Not many chemists come into the drug industry knowing very much about biology. I certainly didn’t, not on the level that was needed. It’s not surprising, but it’s also not as much of a handicap as you’d think, at least not at first.
That’s because the first job of a new hire in the med-chem department is to crank out compounds, and that goes for both the PhD and Master’s levels. (Those roles diverge as time goes on, though). But with a few obvious rules in hand (no hot reactive functional groups, no huge greasy monster molecules, etc.), a person can contribute reasonable-looking compounds pretty quickly. No biological knowledge needed.
But if you’re going to be more valuable than a new hire (and as time goes on, you’d better be), then you have to start picking up some more of the broader science of drug discovery. That turns out to involve a lot more than chemistry, which is one of the things that chemists have to get adjusted to. If you’re going to move up to the point of being considered to lead a new project, you’re going to have to show that you can converse with the folks who know protein expression, assay development, molecular biology, PK, toxicology, and so on. You’re not going to be expected to come in and solve their problems (although if you do manage to solve one once in a while, it’ll do both you and them some good). But you are expected to understand what they’re talking about.
So that’s a piece of advice I can give to new chemistry hires in this business: get ready to learn everyone else’s business, too. Listen up when the people from the other departments talk about what they’re up to, and especially when they complain about their problems. Try to understand why they’re complaining, and ask them (especially one on one) about what they usually try when this sort of thing happens. The occasional paranoid might think at first that you’re compiling info in order to mess with them later, but you shouldn’t be the sort of person around whom that suspicion credibly lingers. In general, if the people in those other groups are any good at all, they’ll be glad to tell you what’s going on, and you’ll pick up a lot of practical knowledge.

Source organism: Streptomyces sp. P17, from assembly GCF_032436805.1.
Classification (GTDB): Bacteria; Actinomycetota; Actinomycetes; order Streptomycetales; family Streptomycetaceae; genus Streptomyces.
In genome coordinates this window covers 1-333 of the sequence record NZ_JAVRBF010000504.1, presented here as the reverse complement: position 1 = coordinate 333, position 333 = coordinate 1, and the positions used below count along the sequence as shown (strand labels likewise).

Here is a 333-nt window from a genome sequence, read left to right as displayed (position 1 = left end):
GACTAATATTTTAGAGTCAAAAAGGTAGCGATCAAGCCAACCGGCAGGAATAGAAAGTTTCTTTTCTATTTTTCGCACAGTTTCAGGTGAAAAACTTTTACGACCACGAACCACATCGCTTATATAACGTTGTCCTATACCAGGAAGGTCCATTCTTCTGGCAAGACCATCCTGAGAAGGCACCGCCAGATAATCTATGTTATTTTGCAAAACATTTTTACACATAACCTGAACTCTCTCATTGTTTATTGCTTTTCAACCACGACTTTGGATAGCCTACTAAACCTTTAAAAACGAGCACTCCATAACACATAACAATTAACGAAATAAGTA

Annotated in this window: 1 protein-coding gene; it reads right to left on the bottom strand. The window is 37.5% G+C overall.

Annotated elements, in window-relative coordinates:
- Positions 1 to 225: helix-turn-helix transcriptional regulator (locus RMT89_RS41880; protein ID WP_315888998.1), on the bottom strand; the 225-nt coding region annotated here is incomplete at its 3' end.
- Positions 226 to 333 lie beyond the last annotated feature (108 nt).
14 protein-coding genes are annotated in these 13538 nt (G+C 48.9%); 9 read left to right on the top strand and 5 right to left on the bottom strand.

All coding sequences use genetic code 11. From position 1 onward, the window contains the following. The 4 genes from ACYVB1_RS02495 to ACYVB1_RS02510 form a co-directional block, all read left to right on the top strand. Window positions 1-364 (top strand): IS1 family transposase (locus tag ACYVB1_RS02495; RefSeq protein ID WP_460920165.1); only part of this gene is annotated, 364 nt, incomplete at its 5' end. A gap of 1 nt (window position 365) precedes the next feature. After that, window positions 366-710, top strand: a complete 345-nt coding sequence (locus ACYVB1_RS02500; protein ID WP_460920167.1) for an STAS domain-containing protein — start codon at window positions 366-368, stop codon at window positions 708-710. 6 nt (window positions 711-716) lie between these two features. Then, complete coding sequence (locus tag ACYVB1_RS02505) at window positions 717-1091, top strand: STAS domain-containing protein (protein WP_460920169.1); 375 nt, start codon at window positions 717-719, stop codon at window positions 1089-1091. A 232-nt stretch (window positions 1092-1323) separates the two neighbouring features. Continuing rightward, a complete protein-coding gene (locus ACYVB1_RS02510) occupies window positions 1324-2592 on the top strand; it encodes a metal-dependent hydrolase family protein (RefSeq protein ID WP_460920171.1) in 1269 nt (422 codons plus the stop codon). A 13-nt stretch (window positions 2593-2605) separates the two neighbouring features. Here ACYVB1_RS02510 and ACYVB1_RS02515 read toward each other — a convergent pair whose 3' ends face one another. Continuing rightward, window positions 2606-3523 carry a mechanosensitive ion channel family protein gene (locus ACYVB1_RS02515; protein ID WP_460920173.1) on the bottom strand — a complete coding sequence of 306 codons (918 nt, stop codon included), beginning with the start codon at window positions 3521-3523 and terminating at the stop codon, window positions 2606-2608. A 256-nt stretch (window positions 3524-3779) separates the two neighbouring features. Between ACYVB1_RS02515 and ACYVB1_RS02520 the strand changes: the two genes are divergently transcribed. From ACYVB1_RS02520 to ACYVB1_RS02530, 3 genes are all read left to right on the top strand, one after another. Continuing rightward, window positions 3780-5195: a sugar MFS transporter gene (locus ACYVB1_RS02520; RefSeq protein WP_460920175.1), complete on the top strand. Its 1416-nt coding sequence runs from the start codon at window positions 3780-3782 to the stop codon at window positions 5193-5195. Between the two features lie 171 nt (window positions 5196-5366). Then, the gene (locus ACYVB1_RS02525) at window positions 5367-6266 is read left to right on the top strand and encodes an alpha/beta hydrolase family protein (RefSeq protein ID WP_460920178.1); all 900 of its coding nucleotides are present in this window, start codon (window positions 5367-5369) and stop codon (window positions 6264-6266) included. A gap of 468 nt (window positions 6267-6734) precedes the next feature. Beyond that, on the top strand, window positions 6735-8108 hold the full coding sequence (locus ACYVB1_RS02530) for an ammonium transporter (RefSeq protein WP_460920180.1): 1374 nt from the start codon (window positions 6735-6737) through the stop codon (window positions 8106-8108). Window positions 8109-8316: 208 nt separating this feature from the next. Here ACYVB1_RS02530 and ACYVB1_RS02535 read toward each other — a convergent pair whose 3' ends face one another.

The consequences of not doing this sort of thing become more severe as time goes on. At one of my former companies, we once brought in a job candidate from BNP (Big Name Pharmaceuticals). He’d been around seven or eight years, enough time to be considered fairly experienced. But people at that level vary a lot, and he was (as it turned out) on the low end. When we’d ask him about, for example, any formulation problems he’d had to deal with on his project compounds, he told us that well, he didn’t usually go to those meetings, his boss did. And when we asked him about how he got along with the PK group – well, they were over in another building, and he hardly ever saw them. And so on, and so on.
He was well along to being crippled by the way things were done at BNP. Actually, it may have been more the way he was doing things. From talking with other people from that shop over the years, it’s clear that it didn’t have to be that way – if you made the effort, you could go to those meetings, and if you took the time, you could go over to those other buildings and show your face. But you didn’t have to, and this guy (since he didn’t have to) didn’t bother to. And by keeping to his burrow, he hadn’t learned nearly as much as he could have. We didn’t make him an offer. So talk to people, talk to people outside your field. If you’re any good at all, they’ll learn something from you, too.